In the spirit of open source, I'll explain how to do all this. Your mileage may vary, it's not simple, but let's face it, it's awesome. I have a magic box that when the green light turns on, I no longer have to worry about the scary local wifi. Perfect for a conference where nobody and nothing can be trusted.

On with the show.

First, you need a HooToo Nano (this is easy). Then you install OpenWRT (this is less easy). I'm not going to explain this part. Apart from already being documented, I don't want to do it again to write it down, I have things working, I'm not touching anything.

Next you need to get openvpn working on it. I followed these instructions from the IPredator folks.

At this point you should have a functioning VPN if you run the init.d openvpn script. With the VPN up, I setup a firewall target called 'vpn'. That name will be important later.

First, we will need to create a nice default configuration. As I said before, OpenWRT has a bug where if one of your wireless networks can't be found, none will work. As I don't have time to figure that bug out right now, I put together some configuration files that only have one wireless network configured as an access point. This configuration exists so I can connect to the router and setup more networks. I then copied all the configuration files from /etc/config to /root/config/
Then I edit /etc/rc.button/reset to add the line
cp /root/config/* /etc/config/
Right before the sync and reboot commands. By doing this I can hit the reset button with a paperclip to return the router to my default settings. Also as a side note, if you hold the reset button down for more than 5 seconds it will do an OpenWRT factory reset, so don't do that.

Lastly, we setup the switch. The best way I could find to read it was by creating the directory /etc/hotplug.d/button, then adding an executable script called "buttons" to it.
root@OpenWrt:~# cat /etc/hotplug.d/button/buttons
#!/bin/sh
. /etc/profile
#logger the button was $BUTTON and the action was $ACTION
if test "$BUTTON" = 'BTN_0'; then
if test "$ACTION" = 'pressed'; then
uci set firewall.@forwarding[0].dest='vpn'
/etc/init.d/openvpn start
fi
if test "$ACTION" = 'released'; then
uci set firewall.@forwarding[0].dest='wan'
/etc/init.d/openvpn stop
/sbin/fw3 reload
fi
fi
As you can see in the script, I set the vpn firewall to my forwarding target. If you name your vpn firewall something else, be sure to change it.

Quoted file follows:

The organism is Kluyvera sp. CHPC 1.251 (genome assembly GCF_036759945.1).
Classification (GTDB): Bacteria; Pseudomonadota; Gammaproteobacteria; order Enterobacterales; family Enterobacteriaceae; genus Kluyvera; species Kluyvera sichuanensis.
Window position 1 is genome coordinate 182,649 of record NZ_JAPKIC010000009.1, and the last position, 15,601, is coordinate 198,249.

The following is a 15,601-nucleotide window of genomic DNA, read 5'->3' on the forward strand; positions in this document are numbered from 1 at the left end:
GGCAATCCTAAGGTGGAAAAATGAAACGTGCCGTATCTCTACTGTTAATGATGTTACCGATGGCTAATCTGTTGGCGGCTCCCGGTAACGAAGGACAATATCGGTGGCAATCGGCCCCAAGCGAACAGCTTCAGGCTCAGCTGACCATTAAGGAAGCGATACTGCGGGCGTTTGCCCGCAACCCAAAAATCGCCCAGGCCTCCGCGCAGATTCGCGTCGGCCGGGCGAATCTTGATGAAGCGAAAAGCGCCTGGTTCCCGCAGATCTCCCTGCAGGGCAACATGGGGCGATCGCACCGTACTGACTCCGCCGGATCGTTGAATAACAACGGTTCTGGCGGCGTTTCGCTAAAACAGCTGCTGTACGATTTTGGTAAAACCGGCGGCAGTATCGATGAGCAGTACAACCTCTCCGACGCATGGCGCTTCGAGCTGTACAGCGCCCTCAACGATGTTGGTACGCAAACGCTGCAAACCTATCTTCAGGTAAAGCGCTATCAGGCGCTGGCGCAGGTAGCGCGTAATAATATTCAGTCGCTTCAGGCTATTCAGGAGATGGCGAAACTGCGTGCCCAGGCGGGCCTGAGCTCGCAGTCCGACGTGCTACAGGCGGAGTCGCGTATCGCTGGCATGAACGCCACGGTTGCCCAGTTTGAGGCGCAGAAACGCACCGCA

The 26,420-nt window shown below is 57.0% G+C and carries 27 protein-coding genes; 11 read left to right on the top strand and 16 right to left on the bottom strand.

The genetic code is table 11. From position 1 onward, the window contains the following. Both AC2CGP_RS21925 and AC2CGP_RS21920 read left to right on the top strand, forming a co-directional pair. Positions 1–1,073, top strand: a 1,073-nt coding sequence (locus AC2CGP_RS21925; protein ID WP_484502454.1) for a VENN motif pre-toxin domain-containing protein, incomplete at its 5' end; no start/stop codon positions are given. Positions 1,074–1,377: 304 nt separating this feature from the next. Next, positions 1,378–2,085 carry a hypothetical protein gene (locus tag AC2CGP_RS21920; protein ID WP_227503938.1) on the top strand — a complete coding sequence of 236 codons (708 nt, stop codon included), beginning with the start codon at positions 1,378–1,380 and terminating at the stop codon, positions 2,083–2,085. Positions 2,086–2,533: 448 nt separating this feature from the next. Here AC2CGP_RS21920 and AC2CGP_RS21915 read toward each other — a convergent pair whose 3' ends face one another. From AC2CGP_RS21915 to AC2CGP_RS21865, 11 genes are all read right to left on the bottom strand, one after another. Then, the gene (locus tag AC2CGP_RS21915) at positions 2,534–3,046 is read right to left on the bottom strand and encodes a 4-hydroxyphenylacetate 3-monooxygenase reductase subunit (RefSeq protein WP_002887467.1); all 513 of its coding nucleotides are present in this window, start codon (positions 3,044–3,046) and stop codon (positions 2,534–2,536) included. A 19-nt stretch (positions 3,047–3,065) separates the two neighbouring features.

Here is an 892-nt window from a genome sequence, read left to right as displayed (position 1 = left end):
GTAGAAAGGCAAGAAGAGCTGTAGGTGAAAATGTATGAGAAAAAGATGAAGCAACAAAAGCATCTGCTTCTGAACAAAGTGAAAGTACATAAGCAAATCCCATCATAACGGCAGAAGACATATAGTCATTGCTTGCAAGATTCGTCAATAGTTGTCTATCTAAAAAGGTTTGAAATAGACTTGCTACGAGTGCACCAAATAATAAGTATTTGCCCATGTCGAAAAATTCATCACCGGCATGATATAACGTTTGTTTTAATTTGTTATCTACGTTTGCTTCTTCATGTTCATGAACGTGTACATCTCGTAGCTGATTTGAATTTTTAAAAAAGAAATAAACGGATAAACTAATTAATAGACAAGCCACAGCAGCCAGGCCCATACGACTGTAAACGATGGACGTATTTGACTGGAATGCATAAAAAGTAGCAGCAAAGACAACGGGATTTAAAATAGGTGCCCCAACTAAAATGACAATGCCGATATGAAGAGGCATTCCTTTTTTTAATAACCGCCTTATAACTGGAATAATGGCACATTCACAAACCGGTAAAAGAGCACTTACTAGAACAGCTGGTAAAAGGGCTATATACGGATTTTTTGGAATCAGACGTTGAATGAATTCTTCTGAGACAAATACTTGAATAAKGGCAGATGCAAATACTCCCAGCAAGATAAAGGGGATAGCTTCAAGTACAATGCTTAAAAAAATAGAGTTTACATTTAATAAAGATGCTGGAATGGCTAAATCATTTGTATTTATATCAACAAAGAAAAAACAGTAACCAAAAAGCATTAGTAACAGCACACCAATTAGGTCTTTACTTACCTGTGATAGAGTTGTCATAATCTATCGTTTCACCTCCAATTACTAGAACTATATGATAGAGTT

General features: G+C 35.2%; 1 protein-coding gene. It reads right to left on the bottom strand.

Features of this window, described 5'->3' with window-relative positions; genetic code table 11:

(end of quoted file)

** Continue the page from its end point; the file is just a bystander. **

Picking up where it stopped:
Without  a doubt these instructions aren't as clear as they should be. I don't have time right now to write this up properly, someday I would love to put together an OpenWRT image with all this baked in, but for the moment I hope it's useful for someone.

If you try this and have questions, feel free to find me on Twitter: @joshbressers

Monday, July 11, 2016

Entry level AI

I was listening to the podcast Security Weekly and the topic of using AI For security work came up. This got me thinking about how most people make their way into security and what something like AI might mean for the industry.

In virtually every industry you start out doing some sort of horrible job nobody else wants to do, but you have to start there because it's the place you start to learn the skills you need for more exciting and interesting work. Nobody wants to go over yesterday's security event log, but somebody does it.

Now consider this in the context of AI. AI can and will parse the event logs faster and better than a human ever could. We're terrible at repetitive boring tasks. Computers are awesome at repetitive boring tasks. It might take the intern two hours to parse the log files, it will take the log parser two seconds. And the computer won't start thinking about donuts halfway through. Of course there are plenty of arguments how today's AI have problems which is true. They're still probably better than humans though.

But here is what really got me thinking. As more and more of this work moves to the domain of AI and machines, what happens to the entry level work? I'm all for replacing humans with robots, without getting into the conversation about what will all the humans do when the robots take over, I'm more interested in entry level work and where the new talent comes from.

For the foreseeable future, we will need people to do the high skilled security work. By definition most of the high skilled people are a bit on the aged side. Most of us worked our way up from doing something that can be automated away (thank goodness). But where will get our new batch of geezers from? If there are no entry level offering, how can security people make the jump to the next level? I'm sure right now there are a bunch of people standing up screaming "TRAINING", but let's face it, that only gets you a little way there, you still need to get your hands dirty before you're actually useful. You're not going to trust a brain surgeon who has never been in an operating room but has all the best training.

I don't have any answers or even any suggestions here. It just happened to get me thinking. It's possible automation will follow behind the geezers which would be a suitable solution. It's possible we'll need to make some token entry level positions just to raise the skill levels.

What do you think? @joshbressers